The 1979 Transporter, or T3, was a complete transformation in terms of style, size, handling, and productivity. Volkswagen was facing increasingly stiff competition in the sector, particularly from the Ford Transit, and the designers and engineers of the next generation Transporter had to step up to the mark.
Sales of the T3 were lethargic to start with, with the much heavier model retaining the humble, air-cooled engines of the previous generation. Despite being widely viewed as underpowered, the wider body catered for three seats in the cab and a larger load volume, and payload was now up to 995kg.
The early 80’s witnessed a number of manufacturers up their van game, with Renault launching the Trafic, Mercedes-Benz launching the MB100, and Peugeot with the J9. This prompted Volkswagen to introduce two, more power water-cooled engines and two diesel engines, and sales of the T3 quickly picked up.
The early-eighties saw continued global expansion, and the Transporter was sold in 180 different markets by 1985, and the following year saw the 6,000,000th Volkswagen Transporter roll off the Hanover line.
Volkswagen Transporter T4
After just eleven years, production of the T3 was relocated to Austria to make way for the new T4. The T4 was the first VW van to feature front mounted, water cooled engines, which allowed for greater power, payload and load volume.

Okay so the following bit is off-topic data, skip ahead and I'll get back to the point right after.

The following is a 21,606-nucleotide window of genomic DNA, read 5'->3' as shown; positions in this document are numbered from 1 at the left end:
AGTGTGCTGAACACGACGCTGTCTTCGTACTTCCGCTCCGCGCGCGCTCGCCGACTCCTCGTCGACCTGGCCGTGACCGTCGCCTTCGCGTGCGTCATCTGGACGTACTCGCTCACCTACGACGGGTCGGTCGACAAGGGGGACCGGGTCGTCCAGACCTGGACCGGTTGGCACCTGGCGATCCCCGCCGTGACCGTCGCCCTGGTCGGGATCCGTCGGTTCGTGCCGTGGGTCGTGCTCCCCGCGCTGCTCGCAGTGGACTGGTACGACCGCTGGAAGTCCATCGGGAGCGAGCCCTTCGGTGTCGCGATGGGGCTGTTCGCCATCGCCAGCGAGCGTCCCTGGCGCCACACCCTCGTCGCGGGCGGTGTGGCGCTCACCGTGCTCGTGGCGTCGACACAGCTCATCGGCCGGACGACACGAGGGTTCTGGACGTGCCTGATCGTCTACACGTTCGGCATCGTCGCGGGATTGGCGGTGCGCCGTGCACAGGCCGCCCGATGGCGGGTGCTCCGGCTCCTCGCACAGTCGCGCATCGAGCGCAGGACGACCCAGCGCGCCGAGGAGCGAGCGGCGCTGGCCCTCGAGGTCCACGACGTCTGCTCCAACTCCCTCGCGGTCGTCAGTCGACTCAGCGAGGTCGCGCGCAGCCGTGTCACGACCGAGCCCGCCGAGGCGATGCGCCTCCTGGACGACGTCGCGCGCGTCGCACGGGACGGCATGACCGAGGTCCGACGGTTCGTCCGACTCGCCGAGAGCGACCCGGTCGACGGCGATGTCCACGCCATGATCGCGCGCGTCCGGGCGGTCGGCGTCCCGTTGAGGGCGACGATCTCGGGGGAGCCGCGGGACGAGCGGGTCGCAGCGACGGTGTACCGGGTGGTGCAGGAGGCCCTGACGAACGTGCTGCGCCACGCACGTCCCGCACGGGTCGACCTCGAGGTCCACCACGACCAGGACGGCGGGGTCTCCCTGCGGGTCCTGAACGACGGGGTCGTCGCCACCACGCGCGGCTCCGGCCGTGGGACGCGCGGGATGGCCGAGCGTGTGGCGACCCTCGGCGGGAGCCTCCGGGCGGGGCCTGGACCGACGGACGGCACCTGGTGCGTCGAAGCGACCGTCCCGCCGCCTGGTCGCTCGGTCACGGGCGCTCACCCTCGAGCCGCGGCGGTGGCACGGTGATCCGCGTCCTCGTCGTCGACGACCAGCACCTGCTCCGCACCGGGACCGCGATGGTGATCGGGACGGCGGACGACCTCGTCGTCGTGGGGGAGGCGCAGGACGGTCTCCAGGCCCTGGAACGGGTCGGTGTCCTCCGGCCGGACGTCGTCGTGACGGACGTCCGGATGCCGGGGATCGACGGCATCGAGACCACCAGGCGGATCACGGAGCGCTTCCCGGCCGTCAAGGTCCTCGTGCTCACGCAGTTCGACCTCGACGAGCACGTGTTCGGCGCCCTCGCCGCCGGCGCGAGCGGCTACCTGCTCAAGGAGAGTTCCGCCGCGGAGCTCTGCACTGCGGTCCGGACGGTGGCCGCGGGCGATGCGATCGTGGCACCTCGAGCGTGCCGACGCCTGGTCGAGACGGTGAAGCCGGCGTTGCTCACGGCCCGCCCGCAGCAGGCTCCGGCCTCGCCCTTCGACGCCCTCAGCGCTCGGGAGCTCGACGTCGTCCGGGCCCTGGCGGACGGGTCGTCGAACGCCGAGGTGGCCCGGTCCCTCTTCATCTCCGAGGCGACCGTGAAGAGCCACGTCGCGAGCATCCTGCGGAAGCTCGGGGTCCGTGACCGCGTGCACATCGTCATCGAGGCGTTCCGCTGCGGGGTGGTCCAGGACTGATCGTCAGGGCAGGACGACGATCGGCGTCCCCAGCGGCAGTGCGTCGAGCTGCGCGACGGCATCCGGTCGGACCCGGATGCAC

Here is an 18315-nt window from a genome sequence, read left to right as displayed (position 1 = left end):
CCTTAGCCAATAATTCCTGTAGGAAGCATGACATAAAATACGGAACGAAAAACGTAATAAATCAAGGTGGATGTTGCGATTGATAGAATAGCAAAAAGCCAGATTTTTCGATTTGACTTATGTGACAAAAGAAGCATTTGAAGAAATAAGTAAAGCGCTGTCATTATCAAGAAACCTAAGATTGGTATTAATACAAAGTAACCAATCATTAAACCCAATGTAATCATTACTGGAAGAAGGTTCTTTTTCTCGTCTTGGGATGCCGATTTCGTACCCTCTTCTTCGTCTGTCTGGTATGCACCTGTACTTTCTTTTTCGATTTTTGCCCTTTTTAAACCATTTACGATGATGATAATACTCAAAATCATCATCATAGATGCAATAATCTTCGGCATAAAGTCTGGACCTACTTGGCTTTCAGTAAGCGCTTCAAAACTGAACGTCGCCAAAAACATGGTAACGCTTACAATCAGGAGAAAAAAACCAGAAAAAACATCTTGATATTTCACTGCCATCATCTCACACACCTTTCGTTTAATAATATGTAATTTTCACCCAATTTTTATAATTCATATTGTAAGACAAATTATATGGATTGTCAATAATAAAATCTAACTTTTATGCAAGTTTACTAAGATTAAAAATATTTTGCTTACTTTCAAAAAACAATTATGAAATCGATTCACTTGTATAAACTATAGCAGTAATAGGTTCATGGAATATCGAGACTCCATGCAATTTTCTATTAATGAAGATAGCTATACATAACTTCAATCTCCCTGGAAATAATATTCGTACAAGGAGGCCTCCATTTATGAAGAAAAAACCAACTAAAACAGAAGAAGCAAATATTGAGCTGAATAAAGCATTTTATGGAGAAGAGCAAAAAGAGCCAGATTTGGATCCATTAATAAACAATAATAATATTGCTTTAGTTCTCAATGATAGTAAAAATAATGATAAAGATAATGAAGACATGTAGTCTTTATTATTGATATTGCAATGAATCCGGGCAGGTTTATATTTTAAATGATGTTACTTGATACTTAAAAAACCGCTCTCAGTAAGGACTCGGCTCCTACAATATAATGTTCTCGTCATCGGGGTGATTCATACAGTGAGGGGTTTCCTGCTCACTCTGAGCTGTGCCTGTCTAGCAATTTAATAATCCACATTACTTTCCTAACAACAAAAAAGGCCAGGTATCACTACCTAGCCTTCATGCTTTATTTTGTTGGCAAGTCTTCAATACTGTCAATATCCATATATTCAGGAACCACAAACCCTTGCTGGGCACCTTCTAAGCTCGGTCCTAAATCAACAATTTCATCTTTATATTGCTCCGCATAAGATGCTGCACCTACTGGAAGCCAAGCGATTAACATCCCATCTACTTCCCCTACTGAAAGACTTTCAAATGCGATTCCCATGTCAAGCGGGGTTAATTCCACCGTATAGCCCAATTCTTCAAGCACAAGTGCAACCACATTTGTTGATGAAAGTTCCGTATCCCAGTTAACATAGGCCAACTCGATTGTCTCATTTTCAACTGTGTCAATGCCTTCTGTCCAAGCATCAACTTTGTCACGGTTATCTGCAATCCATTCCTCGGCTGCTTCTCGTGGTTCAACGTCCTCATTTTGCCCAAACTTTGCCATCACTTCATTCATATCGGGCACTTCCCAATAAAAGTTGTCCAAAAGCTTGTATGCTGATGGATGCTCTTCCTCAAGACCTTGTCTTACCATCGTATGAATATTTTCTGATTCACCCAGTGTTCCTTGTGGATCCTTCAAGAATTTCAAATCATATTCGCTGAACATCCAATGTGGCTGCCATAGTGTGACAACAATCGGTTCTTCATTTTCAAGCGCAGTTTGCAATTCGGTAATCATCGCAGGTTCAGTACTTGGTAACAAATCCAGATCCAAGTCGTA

The two wheelbases offered customers more versatility, along with the tailgate option and a second side loading door, while the double wishbone suspension allowed for a greater ride. A 1.9 diesel engine was available from the start for the first time, and by 1995, the first turbo-diesel was available.
Volkswagen Transporter T5
By the time of the T5 launch in 2003, the number of manufacturers vying for their share of the European medium panel van market has increased to at least ten. Manufacturers who traditionally ‘dabbled’ in with vans with outdated products, and those who had never competed, were now joining forces to offer very capable products at competitive prices.
The T5 increased its versatility yet again, with the number of variants increasing to well over 100. There are three load lengths and three roof height, but since 2009, the only engine available has been Volkswagen’s renowned 2-litre diesel, available in either single or twin turbo format.
Today, the T5 is the oldest van in its segment but remains firm favourite amongst owner-drivers, famous for its build quality, relatability, ride and comfort. The successor to the T5, the T6, has been earmarked for next year. Click here to browse all the latest offers on Volkswagen’s iconic van.
Volkswagen Transporter T6
Launched in 2015, the Volkswagen Transporter T6 shared many of the same underpinnings as the previous generation. Payload and load volumes remained relatively untouched (two wheelbases, three roof heights), and the difference in looks and styling are minimal.
Big improvements, however, were made with regard to safety, driver comfort and running costs. The 2-litre TDi unit was offered in the same power ratings as the previous generation, but modifications meant it could now achieve a combined fuel economy of up to 42.2mpg.
The Volkswagen Transporter T6 continues to be one of the most expensive vans on the market, but high build quality and high residual values mean that it will remain at the top of every medium van buyers’ wish list.
Read the Volkswagen Transporter T6 review.